In fact all teams, good or bad, have a higher chance of drawing a match if they’re more consistent, but teams that are well above average also have a higher chance of winning a match if they’re more consistent. The model shows that a team with an average shot rate of 16:13 is still better off being inconsistent, but consistency starts to pay off at a rate of, for example, 17:11.
All in all though, the difference it makes will hardly be more than a point over a full season, and only for the best and worst teams.
The points above about a good team wanting to exploit their advantage on paper, and draws not being optimal still stand, but if there’s any way a team can gain advantage from this, it’s not by tinkering with the consistency of performance, but with the randomness of the outcome.
It’s because so few goals are scored in a match that the underdog so often gets a result. For example, let’s say we were playing a game of dice with the following rules:
- The winner would be the one who most often rolled a six.
- You would get to throw twice as often as me.
- In case of a draw, I would be declared the winner.
Now if I had just one throw and you would have two, I’d actually have a 75% chance to win, but if it was ten throws vs twenty, you would win 70% of our games.
Since you can view every shot in a match as a dice throw, it’s obvious that the underdog will benefit from a game with few shots in total, and the favourite will want to open the game up.
As for the other factor, the amount of draws, it’s quite obvious as well. Assume there are two teams who each randomly score nil, one or two goals, three of the nine possible results are a draw. If instead they score up to four goals, only five out of 25 possible results are draws.
I have put it all together by looking at expected points vs TSR and comparing averages of 20 and 40 shots. You can see that the draw factor causes the tipping point to be below average, at a TSR of about 0.475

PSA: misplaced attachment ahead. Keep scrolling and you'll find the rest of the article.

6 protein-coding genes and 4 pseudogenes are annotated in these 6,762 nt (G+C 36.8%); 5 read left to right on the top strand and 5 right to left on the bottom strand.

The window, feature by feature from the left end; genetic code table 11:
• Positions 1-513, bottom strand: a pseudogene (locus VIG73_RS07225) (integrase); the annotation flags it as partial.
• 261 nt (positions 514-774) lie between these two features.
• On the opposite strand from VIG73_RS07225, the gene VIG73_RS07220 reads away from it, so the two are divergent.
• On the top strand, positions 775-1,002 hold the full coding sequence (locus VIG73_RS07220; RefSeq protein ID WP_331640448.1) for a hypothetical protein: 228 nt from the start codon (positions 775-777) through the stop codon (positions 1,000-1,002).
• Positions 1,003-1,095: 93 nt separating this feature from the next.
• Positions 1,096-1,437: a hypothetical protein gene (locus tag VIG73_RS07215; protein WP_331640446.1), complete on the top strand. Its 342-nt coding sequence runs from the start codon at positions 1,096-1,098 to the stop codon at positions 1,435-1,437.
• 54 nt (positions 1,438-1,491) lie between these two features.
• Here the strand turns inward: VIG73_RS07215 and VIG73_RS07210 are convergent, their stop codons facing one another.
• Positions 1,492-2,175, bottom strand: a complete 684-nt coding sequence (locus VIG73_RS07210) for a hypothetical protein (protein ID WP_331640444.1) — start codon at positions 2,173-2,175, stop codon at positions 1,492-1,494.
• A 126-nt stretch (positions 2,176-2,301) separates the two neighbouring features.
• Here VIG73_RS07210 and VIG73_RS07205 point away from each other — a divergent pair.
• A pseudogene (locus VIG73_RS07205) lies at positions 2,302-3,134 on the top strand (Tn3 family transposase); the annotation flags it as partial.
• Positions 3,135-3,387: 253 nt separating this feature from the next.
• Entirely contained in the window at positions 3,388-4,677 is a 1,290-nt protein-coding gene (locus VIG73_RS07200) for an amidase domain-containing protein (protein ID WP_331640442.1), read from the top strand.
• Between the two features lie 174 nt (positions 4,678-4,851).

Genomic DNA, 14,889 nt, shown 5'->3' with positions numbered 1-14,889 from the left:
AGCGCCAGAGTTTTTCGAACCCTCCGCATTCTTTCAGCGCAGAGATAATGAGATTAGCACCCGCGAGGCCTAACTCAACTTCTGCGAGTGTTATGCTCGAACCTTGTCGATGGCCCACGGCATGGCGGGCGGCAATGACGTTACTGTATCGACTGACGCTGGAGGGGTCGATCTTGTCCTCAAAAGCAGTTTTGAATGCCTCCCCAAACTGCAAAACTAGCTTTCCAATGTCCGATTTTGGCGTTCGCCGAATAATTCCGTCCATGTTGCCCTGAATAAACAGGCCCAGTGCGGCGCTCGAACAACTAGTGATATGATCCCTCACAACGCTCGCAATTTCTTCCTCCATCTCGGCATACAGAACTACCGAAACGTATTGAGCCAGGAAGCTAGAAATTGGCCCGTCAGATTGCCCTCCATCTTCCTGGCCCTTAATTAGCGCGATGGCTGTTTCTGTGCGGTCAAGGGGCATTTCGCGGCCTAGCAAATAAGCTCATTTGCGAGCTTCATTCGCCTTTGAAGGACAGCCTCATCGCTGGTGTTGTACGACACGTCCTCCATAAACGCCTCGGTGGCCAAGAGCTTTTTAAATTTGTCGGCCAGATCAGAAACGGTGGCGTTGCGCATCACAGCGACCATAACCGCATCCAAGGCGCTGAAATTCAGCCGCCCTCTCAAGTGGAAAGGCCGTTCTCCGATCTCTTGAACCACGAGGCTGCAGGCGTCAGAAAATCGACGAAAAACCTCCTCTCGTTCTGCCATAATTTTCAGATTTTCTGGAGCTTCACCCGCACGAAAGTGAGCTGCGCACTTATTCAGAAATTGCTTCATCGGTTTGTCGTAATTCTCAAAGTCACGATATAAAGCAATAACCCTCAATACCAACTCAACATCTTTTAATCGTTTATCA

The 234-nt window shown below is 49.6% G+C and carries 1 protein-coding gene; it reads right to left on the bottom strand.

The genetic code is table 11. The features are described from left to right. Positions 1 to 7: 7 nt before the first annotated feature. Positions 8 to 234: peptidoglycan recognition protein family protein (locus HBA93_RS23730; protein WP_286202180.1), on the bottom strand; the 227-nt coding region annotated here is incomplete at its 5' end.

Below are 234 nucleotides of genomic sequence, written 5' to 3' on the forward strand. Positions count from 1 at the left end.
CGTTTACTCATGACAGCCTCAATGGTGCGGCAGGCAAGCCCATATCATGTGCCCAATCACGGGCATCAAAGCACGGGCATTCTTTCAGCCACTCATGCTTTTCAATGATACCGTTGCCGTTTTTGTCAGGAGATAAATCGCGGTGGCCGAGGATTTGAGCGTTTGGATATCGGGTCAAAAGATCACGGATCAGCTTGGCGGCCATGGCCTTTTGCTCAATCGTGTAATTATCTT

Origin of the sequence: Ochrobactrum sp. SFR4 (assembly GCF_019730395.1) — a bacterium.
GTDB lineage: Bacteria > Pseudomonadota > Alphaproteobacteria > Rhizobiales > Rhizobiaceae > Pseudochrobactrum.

Of course I don’t really expect any team to able to open a game up or shut it down at will, and averages of 20 or 40 shots a game are not that realistic, but it’s promising nonetheless.
It’s also another reason why TSR doesn’t tell the whole story. Ted Knutson actually touched upon the same issue in this fine article yesterday and showed a fantastic real world example.
If it’s indeed a way to gain an advantage, there’s just one question left: which teams in the Eredivisie are doing this correctly already?
This table shows the average amount shots in matches with a TSR over and under 0.475, and is sorted by the difference between them:
|Team||>= .475 TSR||<.475 TSR||Difference|
Twente are doing fantastically well. To be fair they only played one match with a low TSR so far, but I couldn’t wish for a more perfect example. Away against Cambuur they had a shot rate of 7:10, showing they performed poorly but managed to keep the randomness high, and in the the end they nicked a 1-0 win.
I’ve realised that the metric for how well a team takes advantage of randomness can be improved.
I calculate a value for each team in each match:
- If TSR < 0.475: Total Shots (League Average) – Total Shots (Match)
- If TSR >= 0.475: Total Shots (Match) – Total Shots (League Average)
And take the average over all matches:
|Team||Total Shots Influence Score|
Ajax are suddenly looking a whole lot worse. Although their good matches have more shots than their bad matches, total shots are still too often below league average.
Author: Bart Schotten